Health officials are warning thousands of people who plan to attend the World Cup in Russia from June to July to be on the lookout for signs and symptoms of measles — as an outbreak of the viral illness continues to plague Europe.
“We’re advising fans heading to Russia for the World Cup to ensure they are up to date with their MMR vaccine because of measles outbreaks across the continent,” the Public Health of England said in a statement in early June.
The European Center for Disease Prevention and Control (ECDC) said the number of measles cases across the continent tripled last year, with Romania, Ukraine and Italy the worst affected. The outbreak in Romania alone has killed dozens of infants and children, with 200 new cases reported each week.
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In total, Europe saw 20,000 reported cases in 2017, leading to 35 deaths, according to the BBC.
“Worldwide, 19 cases of measles per 1 million persons are reported each year; about 89,780 die,” the Centers for Disease Control and Prevention (CDC) reports, adding that the majority of cases stem from international travel.
Here’s what you need to know about the illness as the World Cup kicks off on June 14.
What are signs and symptoms of measles?
A fever, cough, runny nose, watery eyes and white spots inside the mouth are all signs of the measles. A few days after these symptoms begin, a rash then spreads across the body and the fever typically spikes.
“It usually begins as flat red spots that appear on the face at the hairline and spread downward to the neck, trunk, arms, legs, and feet. Small raised bumps may also appear on top of the flat red spots. The spots may become joined together as they spread from the head to the rest of the body,” the CDC explains on its website.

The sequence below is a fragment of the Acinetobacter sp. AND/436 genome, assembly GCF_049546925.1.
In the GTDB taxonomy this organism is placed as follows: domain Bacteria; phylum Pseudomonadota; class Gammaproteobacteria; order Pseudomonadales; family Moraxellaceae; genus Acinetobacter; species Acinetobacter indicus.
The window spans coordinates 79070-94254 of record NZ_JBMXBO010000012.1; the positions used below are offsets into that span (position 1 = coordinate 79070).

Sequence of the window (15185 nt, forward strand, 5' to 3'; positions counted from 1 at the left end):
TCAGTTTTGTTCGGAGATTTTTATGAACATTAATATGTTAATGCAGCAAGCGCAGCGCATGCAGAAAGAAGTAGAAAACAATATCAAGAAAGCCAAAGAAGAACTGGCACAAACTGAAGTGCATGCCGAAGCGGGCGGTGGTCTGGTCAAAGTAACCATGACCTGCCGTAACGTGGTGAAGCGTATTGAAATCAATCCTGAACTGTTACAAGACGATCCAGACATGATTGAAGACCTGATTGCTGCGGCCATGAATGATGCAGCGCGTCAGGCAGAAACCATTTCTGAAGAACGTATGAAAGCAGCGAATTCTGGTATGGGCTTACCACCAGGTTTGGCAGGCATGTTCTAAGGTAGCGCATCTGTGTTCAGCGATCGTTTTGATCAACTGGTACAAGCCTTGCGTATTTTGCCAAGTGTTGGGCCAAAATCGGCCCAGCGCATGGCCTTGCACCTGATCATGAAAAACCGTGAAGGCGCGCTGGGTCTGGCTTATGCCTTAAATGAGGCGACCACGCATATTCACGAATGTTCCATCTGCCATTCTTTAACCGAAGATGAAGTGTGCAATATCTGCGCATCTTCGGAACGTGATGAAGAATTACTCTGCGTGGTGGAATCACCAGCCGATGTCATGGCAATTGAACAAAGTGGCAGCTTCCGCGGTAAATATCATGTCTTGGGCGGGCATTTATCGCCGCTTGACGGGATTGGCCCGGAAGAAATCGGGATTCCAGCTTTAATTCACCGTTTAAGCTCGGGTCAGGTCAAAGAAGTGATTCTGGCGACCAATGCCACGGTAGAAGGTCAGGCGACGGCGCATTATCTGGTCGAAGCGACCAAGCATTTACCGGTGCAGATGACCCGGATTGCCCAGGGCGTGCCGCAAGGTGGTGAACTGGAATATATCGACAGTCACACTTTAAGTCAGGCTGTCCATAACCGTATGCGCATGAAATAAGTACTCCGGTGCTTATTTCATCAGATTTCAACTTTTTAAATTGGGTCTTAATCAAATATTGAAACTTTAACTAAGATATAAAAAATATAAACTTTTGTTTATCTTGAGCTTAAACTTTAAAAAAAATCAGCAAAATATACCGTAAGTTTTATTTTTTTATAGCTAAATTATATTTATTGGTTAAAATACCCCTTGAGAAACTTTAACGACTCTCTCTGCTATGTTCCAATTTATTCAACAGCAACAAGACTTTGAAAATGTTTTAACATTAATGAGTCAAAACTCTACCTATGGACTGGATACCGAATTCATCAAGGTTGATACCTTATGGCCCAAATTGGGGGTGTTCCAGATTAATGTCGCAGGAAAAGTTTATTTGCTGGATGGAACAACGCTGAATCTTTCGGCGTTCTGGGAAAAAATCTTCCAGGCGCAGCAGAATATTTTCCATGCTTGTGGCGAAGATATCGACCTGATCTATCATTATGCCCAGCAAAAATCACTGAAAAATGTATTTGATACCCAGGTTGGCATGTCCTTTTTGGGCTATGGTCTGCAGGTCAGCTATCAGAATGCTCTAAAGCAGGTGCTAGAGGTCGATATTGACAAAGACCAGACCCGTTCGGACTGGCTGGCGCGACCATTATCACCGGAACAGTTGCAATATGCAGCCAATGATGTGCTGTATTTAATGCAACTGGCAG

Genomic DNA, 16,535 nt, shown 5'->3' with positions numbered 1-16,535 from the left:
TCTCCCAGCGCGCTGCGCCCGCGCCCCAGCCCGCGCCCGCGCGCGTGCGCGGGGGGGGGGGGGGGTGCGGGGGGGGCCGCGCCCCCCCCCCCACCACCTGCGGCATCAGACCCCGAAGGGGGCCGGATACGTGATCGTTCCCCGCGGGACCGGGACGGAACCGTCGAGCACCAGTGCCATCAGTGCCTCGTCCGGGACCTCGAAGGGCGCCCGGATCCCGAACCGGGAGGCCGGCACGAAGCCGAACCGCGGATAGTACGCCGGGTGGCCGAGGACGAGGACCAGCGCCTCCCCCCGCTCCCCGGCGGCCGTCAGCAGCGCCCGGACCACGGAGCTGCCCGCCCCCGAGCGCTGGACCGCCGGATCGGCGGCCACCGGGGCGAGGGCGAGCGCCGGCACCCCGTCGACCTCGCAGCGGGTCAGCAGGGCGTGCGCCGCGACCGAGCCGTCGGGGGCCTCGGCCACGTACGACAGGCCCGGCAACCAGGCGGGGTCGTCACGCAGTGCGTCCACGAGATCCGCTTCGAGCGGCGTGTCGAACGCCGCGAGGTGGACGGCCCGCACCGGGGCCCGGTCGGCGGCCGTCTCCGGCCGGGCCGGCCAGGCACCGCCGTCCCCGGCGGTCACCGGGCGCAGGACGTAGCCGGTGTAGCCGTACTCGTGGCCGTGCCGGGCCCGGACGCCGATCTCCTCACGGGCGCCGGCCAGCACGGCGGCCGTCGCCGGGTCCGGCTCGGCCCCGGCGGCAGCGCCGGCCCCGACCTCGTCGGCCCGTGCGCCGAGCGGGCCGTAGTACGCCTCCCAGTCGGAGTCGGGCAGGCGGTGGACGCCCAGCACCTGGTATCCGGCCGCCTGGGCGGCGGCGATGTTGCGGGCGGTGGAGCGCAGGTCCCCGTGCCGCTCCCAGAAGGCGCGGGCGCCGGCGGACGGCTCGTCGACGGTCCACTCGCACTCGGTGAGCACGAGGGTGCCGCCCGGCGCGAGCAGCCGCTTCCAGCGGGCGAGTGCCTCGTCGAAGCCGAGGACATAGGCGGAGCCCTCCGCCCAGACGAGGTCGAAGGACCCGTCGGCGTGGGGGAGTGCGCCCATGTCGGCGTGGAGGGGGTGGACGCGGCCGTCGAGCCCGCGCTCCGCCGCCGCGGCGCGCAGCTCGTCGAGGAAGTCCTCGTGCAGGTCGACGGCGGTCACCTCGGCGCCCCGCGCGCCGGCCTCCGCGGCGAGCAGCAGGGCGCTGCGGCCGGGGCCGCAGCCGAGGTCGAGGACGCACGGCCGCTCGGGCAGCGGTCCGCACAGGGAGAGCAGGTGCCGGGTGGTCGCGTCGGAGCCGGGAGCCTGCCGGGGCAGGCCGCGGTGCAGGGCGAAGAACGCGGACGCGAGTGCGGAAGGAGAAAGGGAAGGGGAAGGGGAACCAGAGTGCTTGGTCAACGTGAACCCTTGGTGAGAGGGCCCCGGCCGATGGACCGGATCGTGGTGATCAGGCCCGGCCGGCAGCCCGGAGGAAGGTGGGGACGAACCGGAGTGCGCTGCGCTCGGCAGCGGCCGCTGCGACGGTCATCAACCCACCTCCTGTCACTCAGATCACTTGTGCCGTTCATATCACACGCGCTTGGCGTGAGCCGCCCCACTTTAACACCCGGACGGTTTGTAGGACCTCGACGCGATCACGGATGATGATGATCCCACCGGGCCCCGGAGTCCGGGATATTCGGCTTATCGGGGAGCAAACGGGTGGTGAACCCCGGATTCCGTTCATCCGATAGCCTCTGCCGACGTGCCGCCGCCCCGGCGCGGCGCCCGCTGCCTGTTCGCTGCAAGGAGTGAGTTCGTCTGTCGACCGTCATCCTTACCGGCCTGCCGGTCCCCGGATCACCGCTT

How does it spread?
Like the common cold, the measles virus is airborne — it can spread through coughs or sneezes. It can also infect people through touch, so those who are in public places where the virus is likely to spread are encouraged to was their hands before touching their face.
“Measles virus can live for up to two hours in an airspace where the infected person coughed or sneezed,” the CDC explains. “Measles is so contagious that if one person has it, 90% of the people close to that person who are not immune will also become infected.”
How do you prevent measles?
Most children receive a measles, mumps, and rubella vaccine (MMR) shot at 12 to 15 months and another dose a few years later — sometime between age 4 and 6, according to the CDC.
Doctors recommend consulting your family physician to receive your vaccination status. Those who have not received a second MMR shot should get one as soon as possible, health officials suggest.
The CDC says the MMR vaccine is “very safe” and about 88 percent effective with two doses in your system.
“Two doses of MMR vaccine are 97% effective against measles and 88% effective against mumps. One dose of MMR vaccine is 93% effective against measles, 78% effective against mumps, and 97% effective against rubella,” the CDC points out on its website.
There’s no specific treatment for measles, but the Mayo Clinic recommends using fever reducers, antibiotics and Vitamin A to treat symptoms of the illness.